The other day I met with a genetic counselor. As I've mentioned previously, a cousin of mine informed me that she tested positive for the gene that is responsible for breast cancer. She sent me her test results, and when I mentioned this to my dad, he immediately responded, "oh yeah, my aunt died of breast cancer." Sigh.
My counselor turned out to be a nice lady with a pretty smile. She explained that if I did have the breast cancer gene, that increased my risk of other cancers showing up, such as colon cancer. (Her comment made me remember that, since I'm now 50, a colonoscopy was likely as a health screen. Because my brain just sort of zeroes in on these sorts of details.) The nurse had me fill out a few forms regarding my health, and then she drew a chart.
Squares were boys and circles were girls, and this was a family health tree. On it were indicated such things as who died of what disorder, and which family members had had which sort of cancers or other diseases. The counselor explained about genes and chromosomes, using some lovely color pictures. I'd been through the biology class lecture before, but a refresher never hurts.
Next came the test. I expected that there would be blood. Genetic testing involves genes and chromosomes, and that's not something that you can just phone in. So when the genetic counselor came in with a box, I was confused.
"No blood?" I asked.
"No blood," she replied. Instead, she pulled out a small graduated cylinder with a lid and a bottle of mouthwash. She explained that I would need to spit. In fact, I would need to fill up the graduated cylinder with spit. Spit and mouthwash. She opened the mouthwash for me, since my fingers limited my ability to do it myself. Then she left the room, because who likes to watch a person spit into a cup?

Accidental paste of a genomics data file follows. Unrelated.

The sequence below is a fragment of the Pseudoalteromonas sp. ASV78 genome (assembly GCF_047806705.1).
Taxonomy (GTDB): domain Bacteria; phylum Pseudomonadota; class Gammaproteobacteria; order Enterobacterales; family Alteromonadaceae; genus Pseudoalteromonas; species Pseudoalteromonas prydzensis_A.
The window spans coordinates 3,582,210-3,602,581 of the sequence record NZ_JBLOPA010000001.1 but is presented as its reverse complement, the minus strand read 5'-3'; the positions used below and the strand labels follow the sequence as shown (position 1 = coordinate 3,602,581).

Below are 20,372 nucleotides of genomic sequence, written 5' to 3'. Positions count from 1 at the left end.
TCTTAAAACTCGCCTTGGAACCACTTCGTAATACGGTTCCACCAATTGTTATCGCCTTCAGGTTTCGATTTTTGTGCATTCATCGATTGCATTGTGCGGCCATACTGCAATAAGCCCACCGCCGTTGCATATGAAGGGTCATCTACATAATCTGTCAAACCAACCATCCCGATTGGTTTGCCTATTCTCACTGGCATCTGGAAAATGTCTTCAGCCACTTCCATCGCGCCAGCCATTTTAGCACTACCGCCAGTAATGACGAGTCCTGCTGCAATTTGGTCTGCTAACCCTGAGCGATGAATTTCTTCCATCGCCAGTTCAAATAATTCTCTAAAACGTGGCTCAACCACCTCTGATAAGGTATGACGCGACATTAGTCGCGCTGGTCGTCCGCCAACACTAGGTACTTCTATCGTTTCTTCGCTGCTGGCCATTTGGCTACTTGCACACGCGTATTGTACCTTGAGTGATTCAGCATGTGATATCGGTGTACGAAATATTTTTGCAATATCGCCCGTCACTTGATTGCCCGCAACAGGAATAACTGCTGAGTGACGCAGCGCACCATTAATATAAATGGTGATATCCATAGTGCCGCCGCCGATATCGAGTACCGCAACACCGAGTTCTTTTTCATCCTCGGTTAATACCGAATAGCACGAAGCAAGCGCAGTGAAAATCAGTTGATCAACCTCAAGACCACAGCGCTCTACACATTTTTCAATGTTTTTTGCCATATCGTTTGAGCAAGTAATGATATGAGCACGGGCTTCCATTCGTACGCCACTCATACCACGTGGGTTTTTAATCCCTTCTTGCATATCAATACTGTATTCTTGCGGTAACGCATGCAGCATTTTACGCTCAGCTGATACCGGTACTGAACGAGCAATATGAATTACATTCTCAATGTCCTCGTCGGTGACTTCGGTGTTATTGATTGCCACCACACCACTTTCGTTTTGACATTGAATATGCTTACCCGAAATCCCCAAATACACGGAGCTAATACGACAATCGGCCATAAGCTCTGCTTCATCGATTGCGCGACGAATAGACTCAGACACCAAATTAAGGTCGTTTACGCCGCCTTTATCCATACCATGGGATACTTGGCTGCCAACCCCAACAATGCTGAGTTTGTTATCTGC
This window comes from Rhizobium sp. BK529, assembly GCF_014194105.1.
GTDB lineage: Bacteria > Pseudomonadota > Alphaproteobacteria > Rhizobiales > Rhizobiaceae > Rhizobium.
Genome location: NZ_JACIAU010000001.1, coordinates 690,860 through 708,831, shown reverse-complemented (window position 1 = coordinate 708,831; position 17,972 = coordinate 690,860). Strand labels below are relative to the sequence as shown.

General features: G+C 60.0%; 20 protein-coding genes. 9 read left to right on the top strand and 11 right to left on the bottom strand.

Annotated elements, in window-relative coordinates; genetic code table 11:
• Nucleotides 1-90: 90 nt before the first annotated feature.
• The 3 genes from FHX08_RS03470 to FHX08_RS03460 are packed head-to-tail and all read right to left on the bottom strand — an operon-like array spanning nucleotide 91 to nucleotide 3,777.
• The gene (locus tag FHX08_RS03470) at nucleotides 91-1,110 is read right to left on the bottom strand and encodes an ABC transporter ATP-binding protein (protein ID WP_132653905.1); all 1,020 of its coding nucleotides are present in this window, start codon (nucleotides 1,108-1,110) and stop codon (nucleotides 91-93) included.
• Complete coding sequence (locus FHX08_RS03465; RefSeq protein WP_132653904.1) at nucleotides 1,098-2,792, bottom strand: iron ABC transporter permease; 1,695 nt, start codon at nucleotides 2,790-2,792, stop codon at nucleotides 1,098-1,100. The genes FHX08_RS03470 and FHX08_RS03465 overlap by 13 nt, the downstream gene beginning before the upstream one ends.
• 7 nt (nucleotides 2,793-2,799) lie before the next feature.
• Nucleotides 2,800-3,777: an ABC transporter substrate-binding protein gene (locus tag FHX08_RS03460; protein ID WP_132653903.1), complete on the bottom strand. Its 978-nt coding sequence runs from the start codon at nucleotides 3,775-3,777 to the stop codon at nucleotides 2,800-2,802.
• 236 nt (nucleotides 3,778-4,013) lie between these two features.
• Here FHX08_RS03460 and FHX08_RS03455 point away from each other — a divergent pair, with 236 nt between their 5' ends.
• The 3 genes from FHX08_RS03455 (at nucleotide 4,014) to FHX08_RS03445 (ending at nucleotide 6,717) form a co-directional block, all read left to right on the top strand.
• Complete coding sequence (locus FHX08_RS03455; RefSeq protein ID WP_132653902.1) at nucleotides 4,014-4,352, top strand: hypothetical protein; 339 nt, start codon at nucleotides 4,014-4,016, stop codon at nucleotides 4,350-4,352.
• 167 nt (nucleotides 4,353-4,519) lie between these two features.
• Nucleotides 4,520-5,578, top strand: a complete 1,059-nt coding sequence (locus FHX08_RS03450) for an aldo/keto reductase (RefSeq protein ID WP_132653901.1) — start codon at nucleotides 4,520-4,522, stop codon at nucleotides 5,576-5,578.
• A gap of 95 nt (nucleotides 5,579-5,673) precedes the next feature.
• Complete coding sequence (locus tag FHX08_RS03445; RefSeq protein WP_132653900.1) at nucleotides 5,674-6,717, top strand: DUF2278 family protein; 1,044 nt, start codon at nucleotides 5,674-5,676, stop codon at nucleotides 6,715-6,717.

I poured some mouthwash in the little cup provided, and sat it on the table. I stared at it a few minutes. Truth be told, I would have rather given them a vial of blood. I'm not a big spitter. When other kids were having those spit for distance contests, I was elsewhere, because I was grossed out. Spit, and snot, just give me the flaming heebie-jeebies. Those two particular bodily fluids just make me cringe in horror, my stomach ready to rebel. My tolerance has improved over time, but I still don't like spitting. Now I was being asked to spit for science, so that I could find out some answers. Could I do it?
I thought that maybe could.
I threw that first mouthwash shot back like it was tequila. Then I swished it around as long as I could stand it, and spit it out into that graduated cylinder. I repeated the exercise, again. Then again. Then again. Geez, I thought. Will this stupid cylinder EVER fill up? I was reaching a critical mass of yuckitude, but finally the container was full. I was never so grateful to put the lid on a specimen cup! I sat back in my chair and had a moment to regain my equilibrium. Then I called to the genetic counselor, who came back into the room and labeled everything and put my spit cup into a box to be sent to a lab for analysis. The results should be back in a week or two, she said.
I was proud of myself, but if I don't have to spit into a cup again, anytime soon, I won't be upset. Not at all.